Wouldn't it be great one day to see similar signs like this one above in our shops here in Malaysia and Singapore?

Saturday, April 21, 2012


Straits Times April 21

PM Lee Hsien Loong has finally joined the global Facebook community. I checked out his FB page, and thought I might as well do the same with our PM Najib's FB page. The two men are only a year apart in age, but interestingly enough, what their FB page says or doesn't say about them is in itself revealing.

First, let us compare the timeline cover photos.

Colours add vibrancy. PM Lee stands out in the crowd with his red shirt and holding a red tablet. He is not posing for the photo although he is aware there are scores of photographers around.
Black and white photo? The handwriting on the two posters look similar - probably done by the same person for distribution to the crowd to hold up during the photo shoot. The photo also doesn't reflect a PM of all races. A rather contrived photo, right down to the 1Malaysia finger!

Najib's first post on Sept 16, 2008 was to announce the launch of his 1Malaysia website.

With Najib, practically the entire FB content is one big PR exercise of what he has done as PM since 2008 and the world leaders he has met. A showcase, if you will, of his 'achievements' as PM of Malaysia. All nicely packaged and ready to go in his campaign bid for another term in the 13th General Elections, perhaps? His first post dates from September 2008. There is nothing about the man prior to 2008 except the day that he was born - July 23, 1953.

PM Lee's 1958 Primary 6 class photo - a priceless and very personal photo that he is happy to share with the FB community.

PM Lee, on the other hand, comes across as warm, humble and friendly, and eager to try out Facebook to reach out to Singaporeans. He has posted several family photos, including his 1974 Cambridge University graduation photo taken with his parents and his 1985 wedding photo. His archive of photos dates back to 1958. Here is his very first FB post (if you can't read the fine print in the screen-grab, the text is quoted below):

Good choice of profile photo that reflects his youthful enthusiasm and readiness to try out new channels to stay connected with his people. He also shares his delight at re-establishing contact with old friends.

Hello Everybody, Welcome to my Facebook page! :-)) 

The social media have changed the way we live, work and play, especially the way we connect with one another. Societies, communities and governments all over the world will not be the same again. Many of my colleagues have been using social media, including Facebook. They have encouraged me to start my own Facebook page. Having watched them, I have decided to join the fun.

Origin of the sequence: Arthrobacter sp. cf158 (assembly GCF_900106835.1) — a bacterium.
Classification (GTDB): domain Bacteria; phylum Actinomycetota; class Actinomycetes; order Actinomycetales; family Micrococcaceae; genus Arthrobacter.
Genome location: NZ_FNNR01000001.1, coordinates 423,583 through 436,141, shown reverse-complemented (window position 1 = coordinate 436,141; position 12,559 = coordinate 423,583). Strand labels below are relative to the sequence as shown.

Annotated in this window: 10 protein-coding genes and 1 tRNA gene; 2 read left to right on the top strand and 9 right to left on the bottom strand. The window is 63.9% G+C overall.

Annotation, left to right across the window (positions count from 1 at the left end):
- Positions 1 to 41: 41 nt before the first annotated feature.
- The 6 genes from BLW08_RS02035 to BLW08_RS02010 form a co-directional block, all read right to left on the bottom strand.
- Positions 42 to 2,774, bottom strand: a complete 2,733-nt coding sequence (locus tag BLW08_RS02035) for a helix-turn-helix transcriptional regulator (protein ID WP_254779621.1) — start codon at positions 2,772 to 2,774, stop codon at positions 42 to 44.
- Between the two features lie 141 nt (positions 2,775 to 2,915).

I hope you will find my Facebook page interesting. I will use it to talk about some of the things I am doing, and thinking about, but I would also like to hear from you. Let's use this page to help shape ideas and understanding of what we can do together to improve our lives. 

As a Facebook newbie, I would appreciate your advice, suggestions and, most of all, your patience. My staff will help me maintain this page, but I will try to post as often as I can myself. I will sign off my own posts with the initials “LHL”. 

If you wish to write in Malay, Chinese or Tamil, please feel free to do so. I hope you like (and Like) what you read. Thank you very much for your support. LHL

Which of the two men comes across better as the people's PM?
Quite obvious, isn't it?

Put it another way, who has a better PR team? The answer is the same as the one above. :-)

Whether we like it or not, perception matters, especially if we want to win hearts (or votes).

Friday, April 20, 2012


From Straits Times 19 April

The International Monetary Fund )IMF) has just released its Global Financial Stability report 2012. The report carries a warning of the rising healthcare costs of ageing. An underestimation of the average life span by a mere three years can translate into additional trillions of dollars in pension and healthcare costs for the global economy.

Graphics from Straits Times April 7.

How Singapore is preparing for ageing
The top three countries with the fastest growing ageing populations in the world are Japan, Germany and Singapore. In Singapore, the number of residents aged 65 and above increased from 7.2 per cent in 2000 to 9.3 per cent last year. By 2030, this will rise to 19 per cent.

Malaysia may not be on the list of world's fastest ageing populations, but it certainly holds the record for having the world's biggest civil service - 1.4 million Malaysians work in the public sector. Just imagine how much this will cost the government (and the tax-payers) in pension payments when these civil servants retire.

For other issues related to the "longevity bonus", do listen to this roundtable discussion held at Standford University. It's 90 minutes long, but worth spending the time if you have the interest. Some of the issues raised include:

~ social / financial security
~ job opportunities
~ medicare / healthcare / care-giving
~ nursing / retirement homes
~ transportation
~ lifelong learning
~ women's role / dominance in ageing
~ discrimination
~ inter-generational divide
~ social media (the 65+ are the largest growing cohort on Facebook)

The solution lies primarily in education. We all want to enter our golden years physically fit, mentally sharp, and financially secure, don't we? This awareness should be instilled as early as possible, and as part of the school curriculum.

Wednesday, April 18, 2012


The Straits Times of Singapore yesterday published a list of 44 men who allegedly had sex with an underage girl. This is the first time I have come across a list like this made public. If you think the men are probably serial rapists, thugs, paedophiles or perverts, think again. Included on the list are a school principal, a former police superintendent, military officers, a lawyer, businessmen and people in finance and other professions.